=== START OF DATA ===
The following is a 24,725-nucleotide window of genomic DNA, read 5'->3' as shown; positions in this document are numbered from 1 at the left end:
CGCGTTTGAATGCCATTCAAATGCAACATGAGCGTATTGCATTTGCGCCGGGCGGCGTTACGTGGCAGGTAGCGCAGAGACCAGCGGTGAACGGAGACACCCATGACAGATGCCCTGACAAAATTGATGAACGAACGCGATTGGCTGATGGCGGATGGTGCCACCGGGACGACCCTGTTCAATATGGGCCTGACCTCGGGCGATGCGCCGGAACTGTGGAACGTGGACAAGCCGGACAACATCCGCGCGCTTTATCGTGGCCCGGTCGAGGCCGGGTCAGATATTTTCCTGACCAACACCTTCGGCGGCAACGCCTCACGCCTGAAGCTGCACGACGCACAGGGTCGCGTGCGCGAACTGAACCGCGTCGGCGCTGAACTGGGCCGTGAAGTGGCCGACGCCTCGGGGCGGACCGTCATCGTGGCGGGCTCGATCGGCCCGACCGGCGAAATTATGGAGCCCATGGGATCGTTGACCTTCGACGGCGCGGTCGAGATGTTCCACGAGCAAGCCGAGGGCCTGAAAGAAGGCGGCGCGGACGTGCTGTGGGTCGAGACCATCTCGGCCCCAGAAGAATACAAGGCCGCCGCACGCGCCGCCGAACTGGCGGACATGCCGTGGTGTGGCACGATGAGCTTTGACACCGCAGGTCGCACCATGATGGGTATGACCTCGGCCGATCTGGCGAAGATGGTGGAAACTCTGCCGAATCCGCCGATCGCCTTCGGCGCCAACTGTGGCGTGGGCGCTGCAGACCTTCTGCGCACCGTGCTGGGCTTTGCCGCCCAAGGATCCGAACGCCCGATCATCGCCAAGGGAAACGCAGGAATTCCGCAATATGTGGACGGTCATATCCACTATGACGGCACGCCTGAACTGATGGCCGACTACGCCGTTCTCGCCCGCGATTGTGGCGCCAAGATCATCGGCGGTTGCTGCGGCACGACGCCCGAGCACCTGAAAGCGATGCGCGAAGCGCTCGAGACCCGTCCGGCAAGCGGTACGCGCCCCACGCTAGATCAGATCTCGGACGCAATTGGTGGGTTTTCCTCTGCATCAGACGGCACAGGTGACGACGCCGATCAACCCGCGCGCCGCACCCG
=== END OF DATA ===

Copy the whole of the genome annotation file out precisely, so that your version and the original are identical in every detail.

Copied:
The following is a 24,725-nucleotide window of genomic DNA, read 5'->3' as shown; positions in this document are numbered from 1 at the left end:
CGCGTTTGAATGCCATTCAAATGCAACATGAGCGTATTGCATTTGCGCCGGGCGGCGTTACGTGGCAGGTAGCGCAGAGACCAGCGGTGAACGGAGACACCCATGACAGATGCCCTGACAAAATTGATGAACGAACGCGATTGGCTGATGGCGGATGGTGCCACCGGGACGACCCTGTTCAATATGGGCCTGACCTCGGGCGATGCGCCGGAACTGTGGAACGTGGACAAGCCGGACAACATCCGCGCGCTTTATCGTGGCCCGGTCGAGGCCGGGTCAGATATTTTCCTGACCAACACCTTCGGCGGCAACGCCTCACGCCTGAAGCTGCACGACGCACAGGGTCGCGTGCGCGAACTGAACCGCGTCGGCGCTGAACTGGGCCGTGAAGTGGCCGACGCCTCGGGGCGGACCGTCATCGTGGCGGGCTCGATCGGCCCGACCGGCGAAATTATGGAGCCCATGGGATCGTTGACCTTCGACGGCGCGGTCGAGATGTTCCACGAGCAAGCCGAGGGCCTGAAAGAAGGCGGCGCGGACGTGCTGTGGGTCGAGACCATCTCGGCCCCAGAAGAATACAAGGCCGCCGCACGCGCCGCCGAACTGGCGGACATGCCGTGGTGTGGCACGATGAGCTTTGACACCGCAGGTCGCACCATGATGGGTATGACCTCGGCCGATCTGGCGAAGATGGTGGAAACTCTGCCGAATCCGCCGATCGCCTTCGGCGCCAACTGTGGCGTGGGCGCTGCAGACCTTCTGCGCACCGTGCTGGGCTTTGCCGCCCAAGGATCCGAACGCCCGATCATCGCCAAGGGAAACGCAGGAATTCCGCAATATGTGGACGGTCATATCCACTATGACGGCACGCCTGAACTGATGGCCGACTACGCCGTTCTCGCCCGCGATTGTGGCGCCAAGATCATCGGCGGTTGCTGCGGCACGACGCCCGAGCACCTGAAAGCGATGCGCGAAGCGCTCGAGACCCGTCCGGCAAGCGGTACGCGCCCCACGCTAGATCAGATCTCGGACGCAATTGGTGGGTTTTCCTCTGCATCAGACGGCACAGGTGACGACGCCGATCAACCCGCGCGCCGCACCCG